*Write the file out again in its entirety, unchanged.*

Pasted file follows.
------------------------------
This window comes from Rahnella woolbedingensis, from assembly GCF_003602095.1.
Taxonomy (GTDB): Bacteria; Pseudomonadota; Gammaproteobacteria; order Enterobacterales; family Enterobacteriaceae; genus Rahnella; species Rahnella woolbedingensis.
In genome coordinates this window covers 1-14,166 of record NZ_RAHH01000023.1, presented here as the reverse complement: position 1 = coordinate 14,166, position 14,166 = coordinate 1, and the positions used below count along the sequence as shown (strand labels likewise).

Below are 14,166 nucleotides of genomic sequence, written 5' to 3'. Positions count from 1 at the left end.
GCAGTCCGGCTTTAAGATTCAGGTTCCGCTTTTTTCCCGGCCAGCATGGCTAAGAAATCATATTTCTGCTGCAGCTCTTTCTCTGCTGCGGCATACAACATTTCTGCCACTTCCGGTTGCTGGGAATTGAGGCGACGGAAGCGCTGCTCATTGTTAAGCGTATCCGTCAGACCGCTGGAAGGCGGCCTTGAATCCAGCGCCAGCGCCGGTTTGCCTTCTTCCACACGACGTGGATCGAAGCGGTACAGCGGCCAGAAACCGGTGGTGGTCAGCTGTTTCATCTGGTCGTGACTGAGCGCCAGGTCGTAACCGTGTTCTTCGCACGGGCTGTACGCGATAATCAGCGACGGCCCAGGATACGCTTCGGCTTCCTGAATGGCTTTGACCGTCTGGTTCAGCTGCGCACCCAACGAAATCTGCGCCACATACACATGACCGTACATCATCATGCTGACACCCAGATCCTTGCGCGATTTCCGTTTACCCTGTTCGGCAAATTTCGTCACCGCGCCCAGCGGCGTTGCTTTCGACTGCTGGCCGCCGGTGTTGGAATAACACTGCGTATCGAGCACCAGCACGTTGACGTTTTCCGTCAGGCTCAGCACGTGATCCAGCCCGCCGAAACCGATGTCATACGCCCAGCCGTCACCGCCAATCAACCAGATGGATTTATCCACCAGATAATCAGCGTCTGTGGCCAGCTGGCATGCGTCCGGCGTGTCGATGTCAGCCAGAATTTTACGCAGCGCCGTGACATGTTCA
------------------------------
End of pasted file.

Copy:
This window comes from Rahnella woolbedingensis, from assembly GCF_003602095.1.
Taxonomy (GTDB): Bacteria; Pseudomonadota; Gammaproteobacteria; order Enterobacterales; family Enterobacteriaceae; genus Rahnella; species Rahnella woolbedingensis.
In genome coordinates this window covers 1-14,166 of record NZ_RAHH01000023.1, presented here as the reverse complement: position 1 = coordinate 14,166, position 14,166 = coordinate 1, and the positions used below count along the sequence as shown (strand labels likewise).

Below are 14,166 nucleotides of genomic sequence, written 5' to 3'. Positions count from 1 at the left end.
GCAGTCCGGCTTTAAGATTCAGGTTCCGCTTTTTTCCCGGCCAGCATGGCTAAGAAATCATATTTCTGCTGCAGCTCTTTCTCTGCTGCGGCATACAACATTTCTGCCACTTCCGGTTGCTGGGAATTGAGGCGACGGAAGCGCTGCTCATTGTTAAGCGTATCCGTCAGACCGCTGGAAGGCGGCCTTGAATCCAGCGCCAGCGCCGGTTTGCCTTCTTCCACACGACGTGGATCGAAGCGGTACAGCGGCCAGAAACCGGTGGTGGTCAGCTGTTTCATCTGGTCGTGACTGAGCGCCAGGTCGTAACCGTGTTCTTCGCACGGGCTGTACGCGATAATCAGCGACGGCCCAGGATACGCTTCGGCTTCCTGAATGGCTTTGACCGTCTGGTTCAGCTGCGCACCCAACGAAATCTGCGCCACATACACATGACCGTACATCATCATGCTGACACCCAGATCCTTGCGCGATTTCCGTTTACCCTGTTCGGCAAATTTCGTCACCGCGCCCAGCGGCGTTGCTTTCGACTGCTGGCCGCCGGTGTTGGAATAACACTGCGTATCGAGCACCAGCACGTTGACGTTTTCCGTCAGGCTCAGCACGTGATCCAGCCCGCCGAAACCGATGTCATACGCCCAGCCGTCACCGCCAATCAACCAGATGGATTTATCCACCAGATAATCAGCGTCTGTGGCCAGCTGGCATGCGTCCGGCGTGTCGATGTCAGCCAGAATTTTACGCAGCGCCGTGACATGTTCA